The Department administers the granting of licences, and the issuing of coasting trade permits to unlicensed vessels when there is no Australian licensed ship available or where the service provided by licensed ships is not adequate to the needs of shippers and it is in the public interest to issue a permit. In 2006-07 100 per cent of permits continued to be issued within the targeted time frames.

The volume of applications for licences or permits fluctuates from year to year, as shown in Table 3.30.

Regulation of heavy vehicle transport

In 2006-07 the Department participated in National Transport Commission (NTC) working groups on heavy vehicle compliance and enforcement, driver health and fatigue, heavy vehicle charges, assessment of innovative vehicles under the performance-based standards, and rail reform (see National Transport Commission page 127).

The Department also provided secretariat services to the Australian Transport Council (ATC). The ATC is a forum for Commonwealth, state and territory transport ministers and their New Zealand counterparts to consult on a range of coordination and integration of transport and road policy issues. The Standing Committee on Transport (SCOT), a committee of officials from the Australian Government and state and territory governments and the New Zealand Government, supports the ATC and provides advice on a range of agenda and policy matters.

During 2006-07 the Department participated in the development of ATC-approved reforms to advance heavy vehicle efficiency, including:

  • development and trialling of performance-based standards;
  • creation and extension of high-productivity heavy vehicle road networks, including the development of a national network for B-triples (vehicles based on a standard B-double, with an extra A-type trailer);
  • approval of increased use of quad-axle trailers, and of additional front axle mass for certain compliant heavy vehicles; and
  • reform of driver fatigue regulations.

Review of the Australian Logistics Industry Strategy

The Department supports the Australian Logistics Council (ALC), a partnership between the Australian Government and senior industry leaders, created to lead the development of the freight logistics industry in Australia.

In 2006-07 the Department facilitated an independent review of the Freight Logistics Industry Action Agenda, better known as the Australian Logistics Industry Strategy. The review concluded that the strategy had gone as far as it could in its current form as a framework to enhance the efficiency of the logistics industry, and recommended that it be finalised and replaced with a new industry-developed strategy.

The Minister for Transport and Regional Services, in accepting the findings of the review, charged the ALC with the task of developing a new strategy and leading its implementation.

Other activities

The Department's other activities to promote a robust and stable regulatory environment in 2006-07 included:

  • contributing to the development of international standards for maritime safety and protection of the marine environment, through the International Maritime Organization (IMO) and the Organisation for Economic Cooperation and Development Transport Research Programme;
  • contributing to the Australian Government's decision to support the integration of the Australian Maritime College with the University of Tasmania, announced in the 2007-08 Budget; and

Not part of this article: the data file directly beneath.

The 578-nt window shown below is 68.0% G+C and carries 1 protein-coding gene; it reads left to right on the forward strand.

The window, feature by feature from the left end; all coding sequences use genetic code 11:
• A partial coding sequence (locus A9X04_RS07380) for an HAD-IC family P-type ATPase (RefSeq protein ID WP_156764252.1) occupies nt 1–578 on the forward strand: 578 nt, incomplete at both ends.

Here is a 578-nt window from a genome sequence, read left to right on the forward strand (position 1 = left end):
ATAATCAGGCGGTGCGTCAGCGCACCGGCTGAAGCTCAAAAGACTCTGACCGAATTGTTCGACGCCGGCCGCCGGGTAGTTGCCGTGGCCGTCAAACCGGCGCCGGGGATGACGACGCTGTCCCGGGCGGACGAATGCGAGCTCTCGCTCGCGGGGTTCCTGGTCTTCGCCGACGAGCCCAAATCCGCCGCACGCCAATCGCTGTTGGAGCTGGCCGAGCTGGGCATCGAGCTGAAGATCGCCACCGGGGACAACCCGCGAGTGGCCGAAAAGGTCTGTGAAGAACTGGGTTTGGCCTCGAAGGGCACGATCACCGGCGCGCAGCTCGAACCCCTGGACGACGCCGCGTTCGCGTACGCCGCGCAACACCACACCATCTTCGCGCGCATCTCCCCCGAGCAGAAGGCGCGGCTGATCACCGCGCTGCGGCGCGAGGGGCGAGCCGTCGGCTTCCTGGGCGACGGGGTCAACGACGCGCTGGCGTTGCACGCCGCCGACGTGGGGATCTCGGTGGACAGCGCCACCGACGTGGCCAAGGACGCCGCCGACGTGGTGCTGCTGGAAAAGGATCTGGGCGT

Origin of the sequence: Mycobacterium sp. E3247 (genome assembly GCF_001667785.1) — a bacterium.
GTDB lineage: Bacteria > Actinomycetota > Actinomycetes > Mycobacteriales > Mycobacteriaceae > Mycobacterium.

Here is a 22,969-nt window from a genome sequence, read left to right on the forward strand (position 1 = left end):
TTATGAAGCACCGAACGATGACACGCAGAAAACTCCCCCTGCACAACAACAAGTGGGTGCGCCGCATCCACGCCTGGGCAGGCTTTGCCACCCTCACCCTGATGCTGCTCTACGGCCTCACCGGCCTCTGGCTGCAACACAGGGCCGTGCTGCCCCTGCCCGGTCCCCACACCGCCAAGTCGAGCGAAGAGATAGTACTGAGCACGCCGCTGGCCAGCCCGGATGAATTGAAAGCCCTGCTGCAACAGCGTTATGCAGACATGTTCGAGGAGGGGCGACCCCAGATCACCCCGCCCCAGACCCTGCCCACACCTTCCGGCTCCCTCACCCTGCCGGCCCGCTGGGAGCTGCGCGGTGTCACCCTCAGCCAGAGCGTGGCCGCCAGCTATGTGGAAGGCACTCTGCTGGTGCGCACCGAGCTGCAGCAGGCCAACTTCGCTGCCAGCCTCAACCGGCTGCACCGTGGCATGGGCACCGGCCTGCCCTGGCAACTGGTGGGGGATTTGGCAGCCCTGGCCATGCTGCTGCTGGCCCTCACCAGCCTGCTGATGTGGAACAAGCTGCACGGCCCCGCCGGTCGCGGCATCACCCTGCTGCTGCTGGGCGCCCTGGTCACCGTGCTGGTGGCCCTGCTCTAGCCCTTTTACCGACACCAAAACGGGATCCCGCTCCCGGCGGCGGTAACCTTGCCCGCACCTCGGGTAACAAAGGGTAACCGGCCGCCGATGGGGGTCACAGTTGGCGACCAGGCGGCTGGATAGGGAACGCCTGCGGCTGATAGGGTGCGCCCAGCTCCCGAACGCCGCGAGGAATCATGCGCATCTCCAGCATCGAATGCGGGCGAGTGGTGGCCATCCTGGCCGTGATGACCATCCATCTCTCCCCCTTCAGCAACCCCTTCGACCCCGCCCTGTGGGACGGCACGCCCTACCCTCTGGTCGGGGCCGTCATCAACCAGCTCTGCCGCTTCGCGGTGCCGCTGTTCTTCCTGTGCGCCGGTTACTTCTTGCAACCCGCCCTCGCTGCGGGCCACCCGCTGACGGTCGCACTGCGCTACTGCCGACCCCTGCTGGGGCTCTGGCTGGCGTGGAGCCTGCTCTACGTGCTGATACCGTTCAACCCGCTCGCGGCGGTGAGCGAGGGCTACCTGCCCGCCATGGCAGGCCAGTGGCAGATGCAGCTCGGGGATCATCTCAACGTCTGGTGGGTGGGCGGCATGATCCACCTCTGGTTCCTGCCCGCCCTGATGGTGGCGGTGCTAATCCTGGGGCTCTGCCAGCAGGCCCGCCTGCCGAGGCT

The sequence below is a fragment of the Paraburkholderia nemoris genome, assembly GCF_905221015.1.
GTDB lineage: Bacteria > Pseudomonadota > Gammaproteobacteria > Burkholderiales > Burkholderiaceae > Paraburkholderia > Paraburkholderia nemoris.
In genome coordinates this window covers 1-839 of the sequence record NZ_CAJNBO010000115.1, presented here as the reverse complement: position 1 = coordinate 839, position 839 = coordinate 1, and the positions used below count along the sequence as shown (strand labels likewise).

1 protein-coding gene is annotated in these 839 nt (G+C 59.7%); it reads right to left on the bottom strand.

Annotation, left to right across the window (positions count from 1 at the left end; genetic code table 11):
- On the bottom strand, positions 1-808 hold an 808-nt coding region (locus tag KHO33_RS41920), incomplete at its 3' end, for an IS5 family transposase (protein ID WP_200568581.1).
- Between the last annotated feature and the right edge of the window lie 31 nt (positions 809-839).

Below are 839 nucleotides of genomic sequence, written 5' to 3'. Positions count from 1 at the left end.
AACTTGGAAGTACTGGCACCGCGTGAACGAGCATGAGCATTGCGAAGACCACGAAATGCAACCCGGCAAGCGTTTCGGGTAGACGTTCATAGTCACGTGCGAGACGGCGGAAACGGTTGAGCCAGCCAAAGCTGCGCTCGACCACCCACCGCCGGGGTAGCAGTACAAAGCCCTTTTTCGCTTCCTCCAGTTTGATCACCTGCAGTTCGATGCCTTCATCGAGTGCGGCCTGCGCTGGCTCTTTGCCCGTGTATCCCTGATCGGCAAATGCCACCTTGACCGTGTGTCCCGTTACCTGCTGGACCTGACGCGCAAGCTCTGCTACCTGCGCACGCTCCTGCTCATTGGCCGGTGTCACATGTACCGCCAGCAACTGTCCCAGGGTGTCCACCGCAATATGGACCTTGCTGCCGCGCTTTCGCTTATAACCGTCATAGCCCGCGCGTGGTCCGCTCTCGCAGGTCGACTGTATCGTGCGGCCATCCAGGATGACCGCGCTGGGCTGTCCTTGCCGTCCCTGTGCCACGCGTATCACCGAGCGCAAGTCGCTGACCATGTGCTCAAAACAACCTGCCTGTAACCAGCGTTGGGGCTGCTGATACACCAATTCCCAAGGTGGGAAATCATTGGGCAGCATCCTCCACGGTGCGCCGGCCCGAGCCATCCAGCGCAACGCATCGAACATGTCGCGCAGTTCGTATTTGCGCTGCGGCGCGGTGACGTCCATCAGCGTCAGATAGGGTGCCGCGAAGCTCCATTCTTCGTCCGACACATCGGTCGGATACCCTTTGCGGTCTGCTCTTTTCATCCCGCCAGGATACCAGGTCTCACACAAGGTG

• engaging a consultant to conduct a review of the Disability Standards for Accessible Public Transport, commencing in April 2007.

The COAG national reform agenda for transport is actively progressed in conjunction with all Australian governments

Scope of the reform agenda

In February 2006, COAG agreed on a significant national reform agenda that encompasses many sectors of the Australian economy, including transport. This development significantly shaped the Department's work in 2006-07. In addition to recommitting to reforms already being progressed by the ATC, COAG asked the ATC to progress a number of transport-specific initiatives. These transport reforms were reaffirmed at the 13 April 2007 COAG meeting.

The projects in the transport reform agenda include identifying options for efficient road and rail freight infrastructure pricing that maximises net benefits to the community. They also include reform of road and rail regulation to improve access and safety, the completion of the AusLink corridor strategies, and a review of urban congestion trends, impacts and solutions.

Milestones achieved

In 2006-07 the Department supported the ATC in delivering the COAG transport reform agenda, by providing secretariat services to the ATC as well as policy support and advice. The Department also participated in the COAG working group on competition and regulation, which comprises representatives from all Australian governments and consults with a wide range of stakeholders.

In 2006-07 key milestones included:

  • developing and trialling guidelines and rules for the administration of performance-based standards for heavy vehicles;
  • developing a heavy vehicle driver fatigue reform package;
  • identifying suitable routes for establishing a national B-triple network;
  • obtaining approval for a national policy for the increased use of quad-axle trailers on heavy combination vehicles;
  • developing a national policy to allow 500 kilograms of additional front-axle mass on heavy vehicles that comply with certain safety and emissions standards; and
  • providing guidance and support for the Board of Transport Certification Australia to facilitate the delivery of the intelligent access programme (a voluntary programme to remotely monitor heavy vehicles to ensure compliance with enhanced operating conditions).

Road freight reform programme

State and territory governments were assisted in obtaining COAG agreement to a phased transport reform programme to improve road freight transport productivity and efficiency through measures such as:

  • continued ATC-approved heavy vehicle efficiency measures;
  • improved frameworks for investment decision making;
  • charging reforms to provide better pricing signals for transport freight infrastructure providers; and